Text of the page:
Wood flooring looks beautiful, oozing sophistication and authenticity no matter where it's installed.
As with most things in life, however, wood floors do occasionally need a bit of TLC to stay looking their best. More specifically, sanding is often recommended for solid wood floorboards that have become damaged - today, we're going to address both the why and the how of sanding your wooden floor.
Why sand a wood floor?
There are several reasons why people choose to sand their wood floors, ranging from maintenance to cosmetic improvement. Sanding your wood floor improves its condition by removing any surface damage, and it's also a good option if you're looking to change the finish or colour of your flooring. You just have to be careful not to sand too much or too often.
The option to sand makes hardwood flooring a surprisingly versatile option for the home. You don’t need to replace and refit new flooring - you can simply revamp your wooden floors via sanding to keep them looking fantastic.
How to sand a wood floor
Before you start sanding your floor, we advise that you clear out all furniture from the room. You don’t want to keep stopping and starting once you get going.
We also recommend you hire a drum sander and a corner sander from a reputable supplier - these machines are far more efficient than sanding by hand!
With that in mind, here's how to sand your wooden floor:
- Firstly, make sure there are no loose or protruding boards. If you find any, sort them out before continuing.
- The sandpaper you use will depend on the condition of the floor. The more damaged your floor, the coarser the paper you'll need to use. It's a good idea to start with coarse paper and progress to finer sandpaper as you near completion. Have plenty of spare paper handy so that you're able to swap the sandpaper regularly - this ensures that you are actually sanding and not just dulling your floor.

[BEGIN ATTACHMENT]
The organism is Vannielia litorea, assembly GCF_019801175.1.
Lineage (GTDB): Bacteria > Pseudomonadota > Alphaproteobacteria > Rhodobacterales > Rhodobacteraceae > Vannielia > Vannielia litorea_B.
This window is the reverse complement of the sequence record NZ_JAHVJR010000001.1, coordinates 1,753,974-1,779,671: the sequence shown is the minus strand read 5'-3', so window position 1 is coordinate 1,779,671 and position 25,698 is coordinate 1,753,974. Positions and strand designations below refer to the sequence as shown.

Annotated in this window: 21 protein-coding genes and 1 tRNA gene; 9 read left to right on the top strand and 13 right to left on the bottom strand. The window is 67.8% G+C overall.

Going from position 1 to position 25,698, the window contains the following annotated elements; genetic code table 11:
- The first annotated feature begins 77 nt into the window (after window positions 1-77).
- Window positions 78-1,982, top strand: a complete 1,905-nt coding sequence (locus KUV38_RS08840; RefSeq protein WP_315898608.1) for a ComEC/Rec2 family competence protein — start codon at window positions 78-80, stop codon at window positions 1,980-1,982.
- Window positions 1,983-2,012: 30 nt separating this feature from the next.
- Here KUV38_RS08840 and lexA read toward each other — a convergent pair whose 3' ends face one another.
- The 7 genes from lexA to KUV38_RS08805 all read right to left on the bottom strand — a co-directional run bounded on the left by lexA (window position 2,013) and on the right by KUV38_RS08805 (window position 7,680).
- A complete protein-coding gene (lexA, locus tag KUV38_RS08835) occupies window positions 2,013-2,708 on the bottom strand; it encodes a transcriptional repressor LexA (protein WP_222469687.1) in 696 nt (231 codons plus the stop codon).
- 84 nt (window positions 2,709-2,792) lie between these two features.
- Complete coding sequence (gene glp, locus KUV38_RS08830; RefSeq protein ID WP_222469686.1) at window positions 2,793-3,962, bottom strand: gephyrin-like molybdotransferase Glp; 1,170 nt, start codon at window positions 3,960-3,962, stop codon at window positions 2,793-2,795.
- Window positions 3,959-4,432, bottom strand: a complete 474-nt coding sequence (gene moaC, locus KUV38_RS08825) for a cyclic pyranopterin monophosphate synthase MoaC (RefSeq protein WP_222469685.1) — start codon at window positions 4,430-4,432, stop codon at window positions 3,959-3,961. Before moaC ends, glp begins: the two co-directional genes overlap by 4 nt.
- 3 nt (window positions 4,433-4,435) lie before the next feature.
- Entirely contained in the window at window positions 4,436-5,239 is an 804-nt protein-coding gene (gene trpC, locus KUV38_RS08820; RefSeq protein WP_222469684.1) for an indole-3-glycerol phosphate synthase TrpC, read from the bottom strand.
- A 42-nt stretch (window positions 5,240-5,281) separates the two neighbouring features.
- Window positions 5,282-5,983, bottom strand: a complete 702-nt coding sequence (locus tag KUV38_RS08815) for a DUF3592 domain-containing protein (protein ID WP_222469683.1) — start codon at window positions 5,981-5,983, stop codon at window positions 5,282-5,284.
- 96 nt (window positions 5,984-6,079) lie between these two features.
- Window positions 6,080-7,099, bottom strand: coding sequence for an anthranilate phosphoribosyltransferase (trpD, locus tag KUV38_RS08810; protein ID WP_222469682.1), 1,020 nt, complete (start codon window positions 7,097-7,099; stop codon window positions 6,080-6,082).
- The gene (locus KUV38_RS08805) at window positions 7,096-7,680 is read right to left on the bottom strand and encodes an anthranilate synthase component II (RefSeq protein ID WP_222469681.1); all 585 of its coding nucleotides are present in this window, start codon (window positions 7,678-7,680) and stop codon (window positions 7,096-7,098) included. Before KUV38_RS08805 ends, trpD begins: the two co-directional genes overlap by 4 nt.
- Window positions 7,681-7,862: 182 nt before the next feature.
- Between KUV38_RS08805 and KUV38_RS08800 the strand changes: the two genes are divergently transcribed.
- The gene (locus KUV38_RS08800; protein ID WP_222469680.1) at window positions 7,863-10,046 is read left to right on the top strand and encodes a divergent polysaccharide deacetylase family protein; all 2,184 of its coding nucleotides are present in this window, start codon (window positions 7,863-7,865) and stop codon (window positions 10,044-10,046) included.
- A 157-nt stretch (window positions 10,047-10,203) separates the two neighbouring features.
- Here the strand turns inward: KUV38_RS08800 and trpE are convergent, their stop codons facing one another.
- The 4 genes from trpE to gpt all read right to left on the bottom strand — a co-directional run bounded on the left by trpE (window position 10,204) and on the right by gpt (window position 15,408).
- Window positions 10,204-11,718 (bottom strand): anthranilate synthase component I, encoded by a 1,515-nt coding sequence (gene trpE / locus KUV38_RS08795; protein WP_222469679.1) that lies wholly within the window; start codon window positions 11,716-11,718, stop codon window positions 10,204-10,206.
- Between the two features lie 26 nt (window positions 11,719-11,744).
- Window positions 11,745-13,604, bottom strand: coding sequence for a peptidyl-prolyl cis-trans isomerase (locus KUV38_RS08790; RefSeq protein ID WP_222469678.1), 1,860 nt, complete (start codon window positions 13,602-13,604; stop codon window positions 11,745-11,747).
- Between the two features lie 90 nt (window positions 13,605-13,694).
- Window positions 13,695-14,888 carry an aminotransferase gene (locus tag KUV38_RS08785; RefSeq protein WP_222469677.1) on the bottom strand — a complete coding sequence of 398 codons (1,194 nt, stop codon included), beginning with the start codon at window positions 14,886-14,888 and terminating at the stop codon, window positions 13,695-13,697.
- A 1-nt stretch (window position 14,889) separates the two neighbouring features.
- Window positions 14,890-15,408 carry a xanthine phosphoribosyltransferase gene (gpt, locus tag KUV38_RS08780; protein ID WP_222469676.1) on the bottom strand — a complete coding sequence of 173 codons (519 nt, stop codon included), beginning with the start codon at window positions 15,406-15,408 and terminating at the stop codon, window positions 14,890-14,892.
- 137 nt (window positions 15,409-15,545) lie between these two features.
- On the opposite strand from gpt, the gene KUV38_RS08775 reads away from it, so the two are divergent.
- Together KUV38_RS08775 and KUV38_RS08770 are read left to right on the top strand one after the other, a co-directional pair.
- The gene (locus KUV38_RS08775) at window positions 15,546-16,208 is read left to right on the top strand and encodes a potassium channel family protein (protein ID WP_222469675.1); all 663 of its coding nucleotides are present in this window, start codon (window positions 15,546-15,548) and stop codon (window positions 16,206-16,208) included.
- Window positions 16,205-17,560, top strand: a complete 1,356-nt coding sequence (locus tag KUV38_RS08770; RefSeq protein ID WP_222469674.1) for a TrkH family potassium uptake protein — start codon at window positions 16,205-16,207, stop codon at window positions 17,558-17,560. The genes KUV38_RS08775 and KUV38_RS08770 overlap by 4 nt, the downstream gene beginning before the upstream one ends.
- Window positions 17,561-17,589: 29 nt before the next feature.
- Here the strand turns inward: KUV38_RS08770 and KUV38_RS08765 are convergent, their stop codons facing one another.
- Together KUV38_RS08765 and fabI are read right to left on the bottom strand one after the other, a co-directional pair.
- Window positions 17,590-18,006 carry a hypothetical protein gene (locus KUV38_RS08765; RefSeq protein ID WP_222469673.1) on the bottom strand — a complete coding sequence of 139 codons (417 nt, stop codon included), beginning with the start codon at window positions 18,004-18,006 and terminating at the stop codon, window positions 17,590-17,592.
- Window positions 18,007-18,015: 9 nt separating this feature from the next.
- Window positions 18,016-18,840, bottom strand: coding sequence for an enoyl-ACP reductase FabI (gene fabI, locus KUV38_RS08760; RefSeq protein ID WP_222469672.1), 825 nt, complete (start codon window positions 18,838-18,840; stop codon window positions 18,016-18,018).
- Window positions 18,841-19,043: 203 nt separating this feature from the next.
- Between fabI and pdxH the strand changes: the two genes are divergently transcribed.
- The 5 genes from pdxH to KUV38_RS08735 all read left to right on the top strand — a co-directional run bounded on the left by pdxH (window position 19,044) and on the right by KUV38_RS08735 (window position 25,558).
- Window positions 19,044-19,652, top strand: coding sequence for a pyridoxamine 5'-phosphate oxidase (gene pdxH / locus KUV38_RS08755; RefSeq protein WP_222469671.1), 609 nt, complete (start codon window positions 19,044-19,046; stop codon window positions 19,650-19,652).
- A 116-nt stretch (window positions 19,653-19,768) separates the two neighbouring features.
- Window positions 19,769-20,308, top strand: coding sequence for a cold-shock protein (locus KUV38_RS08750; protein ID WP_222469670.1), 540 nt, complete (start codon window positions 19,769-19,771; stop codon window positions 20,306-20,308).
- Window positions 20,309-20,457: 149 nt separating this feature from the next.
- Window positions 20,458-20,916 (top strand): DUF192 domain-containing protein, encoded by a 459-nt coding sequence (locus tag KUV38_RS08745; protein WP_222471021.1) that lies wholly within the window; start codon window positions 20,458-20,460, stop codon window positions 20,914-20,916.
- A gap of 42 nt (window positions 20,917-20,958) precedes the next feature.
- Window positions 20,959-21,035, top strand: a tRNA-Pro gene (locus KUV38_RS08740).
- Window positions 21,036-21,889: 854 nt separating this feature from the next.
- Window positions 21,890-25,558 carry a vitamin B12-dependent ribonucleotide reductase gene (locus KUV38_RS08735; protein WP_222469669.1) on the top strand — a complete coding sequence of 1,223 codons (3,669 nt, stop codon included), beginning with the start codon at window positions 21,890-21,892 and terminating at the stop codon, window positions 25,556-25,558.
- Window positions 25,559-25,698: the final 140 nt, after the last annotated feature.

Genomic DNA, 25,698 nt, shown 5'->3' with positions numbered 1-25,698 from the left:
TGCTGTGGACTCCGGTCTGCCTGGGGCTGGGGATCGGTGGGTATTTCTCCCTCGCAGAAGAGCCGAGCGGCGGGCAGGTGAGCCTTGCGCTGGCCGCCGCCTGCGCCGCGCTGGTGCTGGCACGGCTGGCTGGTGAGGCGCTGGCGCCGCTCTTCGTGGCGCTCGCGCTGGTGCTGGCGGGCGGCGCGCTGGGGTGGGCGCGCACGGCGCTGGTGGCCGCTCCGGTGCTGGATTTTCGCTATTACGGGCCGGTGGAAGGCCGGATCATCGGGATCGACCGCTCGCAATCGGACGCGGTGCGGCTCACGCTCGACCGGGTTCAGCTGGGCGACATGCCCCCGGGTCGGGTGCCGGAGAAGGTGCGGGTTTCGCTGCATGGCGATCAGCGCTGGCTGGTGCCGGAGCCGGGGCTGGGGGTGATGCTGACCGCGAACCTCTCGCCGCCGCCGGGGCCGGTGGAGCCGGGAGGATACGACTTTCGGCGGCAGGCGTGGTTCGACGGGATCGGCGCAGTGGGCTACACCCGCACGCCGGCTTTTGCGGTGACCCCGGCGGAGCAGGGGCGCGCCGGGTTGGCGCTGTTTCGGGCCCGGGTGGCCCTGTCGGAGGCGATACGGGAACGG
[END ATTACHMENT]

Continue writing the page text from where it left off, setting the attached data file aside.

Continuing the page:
- Start in the middle of the room and work your way to the edges (swapping to the corner sander when you get to the corners), following the grain of the wood. Guide the machine carefully around the room at a steady pace, making sure not to leave it in one place for too long.
- Repeat the process using finer sandpaper with less grit. The coarser paper will remove the damaged surface, while the paper with less grit will leave you with a nice finish ready for varnishing or sealing.
- Once you've sanded the floor down to a smooth finish, be sure to sweep and vacuum away any leftover debris.
That's it! Now your floor is all ready to be sealed, varnished or painted. If you have any further questions about wood flooring and how to keep it looking beautiful, feel free to get in touch with the Floormaker team.
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